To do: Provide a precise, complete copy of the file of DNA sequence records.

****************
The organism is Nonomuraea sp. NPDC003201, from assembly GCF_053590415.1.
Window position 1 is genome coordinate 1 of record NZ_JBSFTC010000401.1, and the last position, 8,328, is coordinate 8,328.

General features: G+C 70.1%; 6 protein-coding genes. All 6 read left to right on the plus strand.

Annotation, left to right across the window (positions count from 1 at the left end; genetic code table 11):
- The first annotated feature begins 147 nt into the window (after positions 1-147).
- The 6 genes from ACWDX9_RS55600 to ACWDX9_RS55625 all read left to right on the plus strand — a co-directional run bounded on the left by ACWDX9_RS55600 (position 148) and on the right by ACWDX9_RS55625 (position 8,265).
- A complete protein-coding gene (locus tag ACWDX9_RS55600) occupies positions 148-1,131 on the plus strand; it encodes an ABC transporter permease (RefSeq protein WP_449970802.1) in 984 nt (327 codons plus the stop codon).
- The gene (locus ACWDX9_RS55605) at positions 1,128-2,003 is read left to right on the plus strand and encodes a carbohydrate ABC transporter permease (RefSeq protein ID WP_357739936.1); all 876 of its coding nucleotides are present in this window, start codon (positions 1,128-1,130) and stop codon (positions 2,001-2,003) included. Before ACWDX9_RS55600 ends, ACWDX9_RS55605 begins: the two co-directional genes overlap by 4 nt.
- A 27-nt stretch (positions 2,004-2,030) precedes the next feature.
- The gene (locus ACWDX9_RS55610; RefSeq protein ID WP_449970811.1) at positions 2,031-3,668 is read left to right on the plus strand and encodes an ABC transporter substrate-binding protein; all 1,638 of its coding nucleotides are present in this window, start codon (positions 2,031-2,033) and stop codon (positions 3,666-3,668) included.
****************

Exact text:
The organism is Nonomuraea sp. NPDC003201, from assembly GCF_053590415.1.
Window position 1 is genome coordinate 1 of record NZ_JBSFTC010000401.1, and the last position, 8,328, is coordinate 8,328.

General features: G+C 70.1%; 6 protein-coding genes. All 6 read left to right on the plus strand.

Annotation, left to right across the window (positions count from 1 at the left end; genetic code table 11):
- The first annotated feature begins 147 nt into the window (after positions 1-147).
- The 6 genes from ACWDX9_RS55600 to ACWDX9_RS55625 all read left to right on the plus strand — a co-directional run bounded on the left by ACWDX9_RS55600 (position 148) and on the right by ACWDX9_RS55625 (position 8,265).
- A complete protein-coding gene (locus tag ACWDX9_RS55600) occupies positions 148-1,131 on the plus strand; it encodes an ABC transporter permease (RefSeq protein WP_449970802.1) in 984 nt (327 codons plus the stop codon).
- The gene (locus ACWDX9_RS55605) at positions 1,128-2,003 is read left to right on the plus strand and encodes a carbohydrate ABC transporter permease (RefSeq protein ID WP_357739936.1); all 876 of its coding nucleotides are present in this window, start codon (positions 1,128-1,130) and stop codon (positions 2,001-2,003) included. Before ACWDX9_RS55600 ends, ACWDX9_RS55605 begins: the two co-directional genes overlap by 4 nt.
- A 27-nt stretch (positions 2,004-2,030) precedes the next feature.
- The gene (locus ACWDX9_RS55610; RefSeq protein ID WP_449970811.1) at positions 2,031-3,668 is read left to right on the plus strand and encodes an ABC transporter substrate-binding protein; all 1,638 of its coding nucleotides are present in this window, start codon (positions 2,031-2,033) and stop codon (positions 3,666-3,668) included.